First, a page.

What's hot: Cooler conditions and clear water combine to make shallow-water sight-fishing opportunities more favorable. There is nothing more satisfying than seeing an unsuspecting fish, then making the perfect presentation before an exciting hookup.
Conditions have been good around the mouths of some of our many rivers as the fish enter wind-protected bays. Redfish, snook and trout will slowly cruise close to the shoreline at higher tides, giving the stealthy angler an opportunity to score with a fly rod.
What to use: Small crab patterns that match the bottom, baitfish and even shrimp "flies" can be cast with an 8-weight fly rod and a floating weight-forward line. Adjust leader length to suit conditions. A 7½-foot will turn over better and give greater accuracy when fishing close to structures. A 9-foot is the most universal length, but there are times when a longer leader is needed on bright, windless days. Poling the boat is best to get within range of most fish. What do you do when fishing alone? A bow-mounted electric motor run at very slow speed will often work, but once you use the tide to your advantage, you can stake out with the sun at your back and fish will come to you.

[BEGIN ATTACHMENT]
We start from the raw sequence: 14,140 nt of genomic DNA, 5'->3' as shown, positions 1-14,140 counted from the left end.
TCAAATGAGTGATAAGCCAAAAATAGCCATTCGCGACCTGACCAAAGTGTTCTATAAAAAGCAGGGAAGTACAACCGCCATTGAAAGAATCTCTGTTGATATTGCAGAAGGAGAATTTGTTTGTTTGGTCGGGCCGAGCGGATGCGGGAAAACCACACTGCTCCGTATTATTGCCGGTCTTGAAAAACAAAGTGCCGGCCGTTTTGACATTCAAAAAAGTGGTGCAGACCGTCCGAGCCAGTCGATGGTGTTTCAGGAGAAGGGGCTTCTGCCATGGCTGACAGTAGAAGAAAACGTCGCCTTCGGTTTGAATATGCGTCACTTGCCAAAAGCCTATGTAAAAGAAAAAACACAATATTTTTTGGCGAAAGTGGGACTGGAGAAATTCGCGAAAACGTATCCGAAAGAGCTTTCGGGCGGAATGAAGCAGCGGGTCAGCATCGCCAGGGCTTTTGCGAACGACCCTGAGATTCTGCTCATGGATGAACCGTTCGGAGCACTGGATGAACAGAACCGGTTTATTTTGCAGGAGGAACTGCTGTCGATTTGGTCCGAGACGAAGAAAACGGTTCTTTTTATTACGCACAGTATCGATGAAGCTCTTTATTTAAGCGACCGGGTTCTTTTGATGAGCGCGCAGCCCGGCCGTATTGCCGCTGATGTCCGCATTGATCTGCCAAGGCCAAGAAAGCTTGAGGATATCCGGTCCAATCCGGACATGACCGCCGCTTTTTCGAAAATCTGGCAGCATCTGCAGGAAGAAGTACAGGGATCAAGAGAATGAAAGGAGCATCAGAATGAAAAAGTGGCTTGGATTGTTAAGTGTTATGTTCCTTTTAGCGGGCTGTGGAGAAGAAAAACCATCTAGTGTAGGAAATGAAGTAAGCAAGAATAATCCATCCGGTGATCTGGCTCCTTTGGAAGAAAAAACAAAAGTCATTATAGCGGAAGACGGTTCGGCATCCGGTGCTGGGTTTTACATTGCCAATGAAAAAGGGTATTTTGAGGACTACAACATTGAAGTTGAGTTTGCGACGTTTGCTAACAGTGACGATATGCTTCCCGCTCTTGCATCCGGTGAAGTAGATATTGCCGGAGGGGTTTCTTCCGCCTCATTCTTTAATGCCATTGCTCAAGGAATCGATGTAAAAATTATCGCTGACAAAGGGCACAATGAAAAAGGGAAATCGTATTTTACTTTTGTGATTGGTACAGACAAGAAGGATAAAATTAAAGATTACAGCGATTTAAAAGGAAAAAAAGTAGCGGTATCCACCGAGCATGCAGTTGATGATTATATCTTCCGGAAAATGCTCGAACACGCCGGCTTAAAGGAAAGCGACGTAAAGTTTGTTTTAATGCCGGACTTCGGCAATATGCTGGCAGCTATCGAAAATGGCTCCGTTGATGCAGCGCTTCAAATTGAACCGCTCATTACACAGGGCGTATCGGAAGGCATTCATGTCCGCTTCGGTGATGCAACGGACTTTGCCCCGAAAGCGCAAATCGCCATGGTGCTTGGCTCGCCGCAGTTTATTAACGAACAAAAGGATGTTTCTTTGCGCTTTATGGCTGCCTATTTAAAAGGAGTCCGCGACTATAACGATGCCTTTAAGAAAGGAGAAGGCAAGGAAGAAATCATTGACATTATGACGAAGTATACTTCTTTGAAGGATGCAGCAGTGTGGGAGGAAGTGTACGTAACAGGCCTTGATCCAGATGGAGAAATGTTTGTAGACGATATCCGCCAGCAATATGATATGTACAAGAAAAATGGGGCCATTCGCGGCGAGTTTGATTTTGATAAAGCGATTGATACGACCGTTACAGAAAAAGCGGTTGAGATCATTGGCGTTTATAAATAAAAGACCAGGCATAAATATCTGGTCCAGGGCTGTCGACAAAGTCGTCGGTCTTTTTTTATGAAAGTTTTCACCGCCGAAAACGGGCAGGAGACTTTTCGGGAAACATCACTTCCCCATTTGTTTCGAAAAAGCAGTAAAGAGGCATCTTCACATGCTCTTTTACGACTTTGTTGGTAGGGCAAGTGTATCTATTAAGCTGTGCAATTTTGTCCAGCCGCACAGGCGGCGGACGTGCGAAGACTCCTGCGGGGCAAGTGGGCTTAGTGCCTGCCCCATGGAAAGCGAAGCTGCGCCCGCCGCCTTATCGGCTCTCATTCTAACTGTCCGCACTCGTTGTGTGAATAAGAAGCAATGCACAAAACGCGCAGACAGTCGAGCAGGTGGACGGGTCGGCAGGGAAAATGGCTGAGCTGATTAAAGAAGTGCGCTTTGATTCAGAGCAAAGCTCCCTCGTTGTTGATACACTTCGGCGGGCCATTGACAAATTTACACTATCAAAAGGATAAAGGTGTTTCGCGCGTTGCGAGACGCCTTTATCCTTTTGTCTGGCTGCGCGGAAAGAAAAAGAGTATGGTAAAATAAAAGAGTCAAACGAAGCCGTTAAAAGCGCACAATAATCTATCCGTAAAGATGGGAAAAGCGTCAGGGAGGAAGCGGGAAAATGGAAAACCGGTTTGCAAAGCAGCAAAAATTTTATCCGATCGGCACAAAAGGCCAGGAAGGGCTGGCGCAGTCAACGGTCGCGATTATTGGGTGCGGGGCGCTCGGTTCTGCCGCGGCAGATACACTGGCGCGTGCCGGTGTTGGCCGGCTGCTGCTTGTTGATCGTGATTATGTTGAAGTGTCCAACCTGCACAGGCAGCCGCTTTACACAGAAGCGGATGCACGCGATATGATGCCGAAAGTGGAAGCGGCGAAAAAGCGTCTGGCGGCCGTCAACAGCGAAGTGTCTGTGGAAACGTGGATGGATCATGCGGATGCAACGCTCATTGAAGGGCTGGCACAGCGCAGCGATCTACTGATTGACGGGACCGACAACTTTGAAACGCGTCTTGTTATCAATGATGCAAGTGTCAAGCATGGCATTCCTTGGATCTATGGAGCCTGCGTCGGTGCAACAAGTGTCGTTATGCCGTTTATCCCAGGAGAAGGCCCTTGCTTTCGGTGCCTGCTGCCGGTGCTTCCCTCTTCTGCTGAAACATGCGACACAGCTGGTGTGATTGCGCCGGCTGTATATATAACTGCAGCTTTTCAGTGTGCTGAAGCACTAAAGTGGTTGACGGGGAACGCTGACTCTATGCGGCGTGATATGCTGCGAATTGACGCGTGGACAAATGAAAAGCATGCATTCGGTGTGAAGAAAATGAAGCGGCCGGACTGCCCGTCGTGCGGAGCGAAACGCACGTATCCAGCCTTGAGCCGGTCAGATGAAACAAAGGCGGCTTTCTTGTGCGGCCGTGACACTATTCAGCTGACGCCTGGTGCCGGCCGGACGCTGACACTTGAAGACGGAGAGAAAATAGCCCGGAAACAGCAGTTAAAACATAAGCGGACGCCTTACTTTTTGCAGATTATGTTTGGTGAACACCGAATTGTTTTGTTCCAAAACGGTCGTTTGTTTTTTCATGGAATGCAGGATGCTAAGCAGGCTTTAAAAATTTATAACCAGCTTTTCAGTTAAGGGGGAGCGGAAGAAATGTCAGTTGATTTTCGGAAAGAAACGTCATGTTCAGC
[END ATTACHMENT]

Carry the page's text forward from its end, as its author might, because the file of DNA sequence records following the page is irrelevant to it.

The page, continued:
Technique: Learn to make a saltwater quick-cast by holding the fly and line in your line hand and delivering the fly with one or two false casts without taking your eye off the fish.
Pat Damico charters lower Tampa Bay and can be reached at captpat.com or (727) 504-8649.